Have you ever heard the saying, “Dreams are goals without a plan”?
If you aren’t sure how a goal is going to be realized, will you ever get to realize that goal?
I think a lot of us would like to “drink more water” or “eat more vegetables” or “get more sleep.” But if we never sit down and think about how that is actually going to happen, it probably won’t happen.
How do I know this? Because I’ve had the goal to “drink more water” since the beginning of December. And now, almost two months later, I still have the same goal and I still haven’t done anything about it.
Why? I haven’t made a plan. So here’ s my chance, feel free to join me on this one.
Goal: “Drink 64 ounces each day by drinking two Nalgene water bottles. One bottle by 12pm, and the other bottle before bedtime.”
Helping our students set goals involves a lot of steps, and the action plan to realize their goals is a really big step in the process.
We help guide our students to think of ways they will be able to raise their grades. A lot of times we’ll hear them say that they’ll just “try harder,” but they’re already trying.
Action plans for students include concrete suggestions for how they will raise their grades: get those homework assignments in on time, take better notes, improve study skills, and so much more. We support our students to make their action plans happen.
R – Realistic
So, we have specific, measurable, action-oriented goals. Great! We’re on our way. But now here’s the big question. Is my goal realistic? Is it something that I could actually manage? Is it doable?
“Drink 64 ounces each day by drinking two Nalgene water bottles. One bottle by 12pm, and the other bottle before bedtime.” Completely realistic. Nothing about that goal is out of my reach.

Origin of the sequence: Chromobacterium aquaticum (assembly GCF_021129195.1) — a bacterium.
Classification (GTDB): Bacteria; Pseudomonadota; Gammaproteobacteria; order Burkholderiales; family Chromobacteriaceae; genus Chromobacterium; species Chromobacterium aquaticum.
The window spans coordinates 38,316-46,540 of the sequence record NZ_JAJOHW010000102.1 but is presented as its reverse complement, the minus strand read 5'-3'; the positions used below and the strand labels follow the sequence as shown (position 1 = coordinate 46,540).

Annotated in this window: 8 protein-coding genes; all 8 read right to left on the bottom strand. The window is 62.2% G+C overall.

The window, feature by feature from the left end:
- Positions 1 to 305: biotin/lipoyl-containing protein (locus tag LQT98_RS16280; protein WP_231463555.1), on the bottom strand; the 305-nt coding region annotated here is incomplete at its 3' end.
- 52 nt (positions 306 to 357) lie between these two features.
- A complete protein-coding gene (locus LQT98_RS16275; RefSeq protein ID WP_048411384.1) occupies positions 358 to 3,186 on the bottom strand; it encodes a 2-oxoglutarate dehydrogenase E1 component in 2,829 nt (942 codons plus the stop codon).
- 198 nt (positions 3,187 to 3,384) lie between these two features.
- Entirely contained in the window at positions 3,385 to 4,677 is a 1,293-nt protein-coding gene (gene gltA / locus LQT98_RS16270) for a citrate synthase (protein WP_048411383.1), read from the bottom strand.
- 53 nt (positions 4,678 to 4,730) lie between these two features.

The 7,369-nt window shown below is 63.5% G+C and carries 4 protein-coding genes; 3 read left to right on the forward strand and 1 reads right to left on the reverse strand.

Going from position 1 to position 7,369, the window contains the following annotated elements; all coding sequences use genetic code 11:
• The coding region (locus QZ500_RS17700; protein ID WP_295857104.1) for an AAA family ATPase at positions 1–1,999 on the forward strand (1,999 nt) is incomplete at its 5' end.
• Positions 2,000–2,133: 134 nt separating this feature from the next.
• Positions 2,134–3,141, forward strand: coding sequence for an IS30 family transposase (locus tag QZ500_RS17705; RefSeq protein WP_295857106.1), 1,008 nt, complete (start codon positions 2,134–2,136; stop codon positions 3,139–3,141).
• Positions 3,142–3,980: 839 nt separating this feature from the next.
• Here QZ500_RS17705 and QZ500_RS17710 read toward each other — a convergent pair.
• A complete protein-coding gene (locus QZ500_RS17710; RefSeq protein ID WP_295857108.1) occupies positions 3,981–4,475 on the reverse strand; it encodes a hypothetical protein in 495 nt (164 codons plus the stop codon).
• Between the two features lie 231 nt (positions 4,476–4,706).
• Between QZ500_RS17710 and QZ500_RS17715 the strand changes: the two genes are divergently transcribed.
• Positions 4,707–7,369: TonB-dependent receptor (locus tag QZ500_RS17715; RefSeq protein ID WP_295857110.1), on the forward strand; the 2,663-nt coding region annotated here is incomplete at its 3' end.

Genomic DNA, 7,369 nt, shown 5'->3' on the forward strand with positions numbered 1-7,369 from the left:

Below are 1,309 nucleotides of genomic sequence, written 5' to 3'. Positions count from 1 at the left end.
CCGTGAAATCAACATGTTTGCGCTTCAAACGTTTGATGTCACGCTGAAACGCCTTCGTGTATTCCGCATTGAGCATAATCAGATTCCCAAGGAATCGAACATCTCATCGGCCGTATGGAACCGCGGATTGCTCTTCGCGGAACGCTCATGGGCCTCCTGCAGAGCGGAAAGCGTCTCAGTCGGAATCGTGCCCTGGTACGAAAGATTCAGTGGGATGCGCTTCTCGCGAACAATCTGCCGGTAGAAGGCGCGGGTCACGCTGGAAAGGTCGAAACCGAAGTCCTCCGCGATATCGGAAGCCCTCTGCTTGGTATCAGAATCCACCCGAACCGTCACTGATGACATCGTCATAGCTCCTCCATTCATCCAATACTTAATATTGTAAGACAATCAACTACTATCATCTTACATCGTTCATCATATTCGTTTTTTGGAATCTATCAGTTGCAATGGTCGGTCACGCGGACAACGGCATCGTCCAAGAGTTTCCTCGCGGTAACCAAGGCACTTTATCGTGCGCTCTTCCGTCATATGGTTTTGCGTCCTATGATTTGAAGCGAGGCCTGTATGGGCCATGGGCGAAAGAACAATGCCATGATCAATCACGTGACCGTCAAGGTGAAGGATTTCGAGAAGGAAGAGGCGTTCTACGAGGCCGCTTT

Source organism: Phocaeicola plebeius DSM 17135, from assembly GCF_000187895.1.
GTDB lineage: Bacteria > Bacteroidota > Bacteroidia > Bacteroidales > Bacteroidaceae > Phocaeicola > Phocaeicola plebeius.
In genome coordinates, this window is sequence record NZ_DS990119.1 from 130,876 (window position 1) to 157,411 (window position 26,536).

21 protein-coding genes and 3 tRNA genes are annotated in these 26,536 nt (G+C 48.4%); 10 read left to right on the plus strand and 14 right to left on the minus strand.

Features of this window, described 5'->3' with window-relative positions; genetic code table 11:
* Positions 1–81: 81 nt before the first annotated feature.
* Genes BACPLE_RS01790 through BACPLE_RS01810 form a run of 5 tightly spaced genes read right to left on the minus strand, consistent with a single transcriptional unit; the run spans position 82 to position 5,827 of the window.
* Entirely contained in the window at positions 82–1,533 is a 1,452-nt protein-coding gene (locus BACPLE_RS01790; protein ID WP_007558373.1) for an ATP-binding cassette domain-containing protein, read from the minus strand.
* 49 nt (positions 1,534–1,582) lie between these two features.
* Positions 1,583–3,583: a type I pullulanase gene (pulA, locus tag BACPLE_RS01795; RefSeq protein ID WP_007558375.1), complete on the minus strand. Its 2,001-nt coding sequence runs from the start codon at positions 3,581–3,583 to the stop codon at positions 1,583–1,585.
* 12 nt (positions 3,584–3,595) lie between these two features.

Drinking that entire water cooler? Probably unrealistic.
Helping our students see and understand what can be accomplished in a semester, a month, or even a week is all about helping them understand what is realistic. And a lot of individual factors are at work here, so we look carefully at a student’s classes and write out the most realistic goal possible. A bit of a stretch is okay.
T – Timely
When is the deadline? When do I want to be drinking those 64 ounces of water? Next year? No way. Sooner! Next month? Perhaps. Next week. I could do that. (It’s realistic.)
When you set a goal, make sure you are also setting a timeframe. Again, something that helps boost the accountability factor. You have to reach that finish line by May 31, or whatever deadline you decide is realistic.
Most of our students set academic goals with the end of the semester as their finish line. Pointing out this timeframe and making a set deadline date part of the goal-setting process is important. This also officially makes a goal a S-M-A-R-T goal.
Specific, measurable, action-oriented, realistic, and timely. These are the things that turn ordinary dreams, ideas, and wishes into SMART goals. Try it out for yourself and see what you can accomplish. Better yet, share this post with another person and help someone else set and achieve a SMART goal.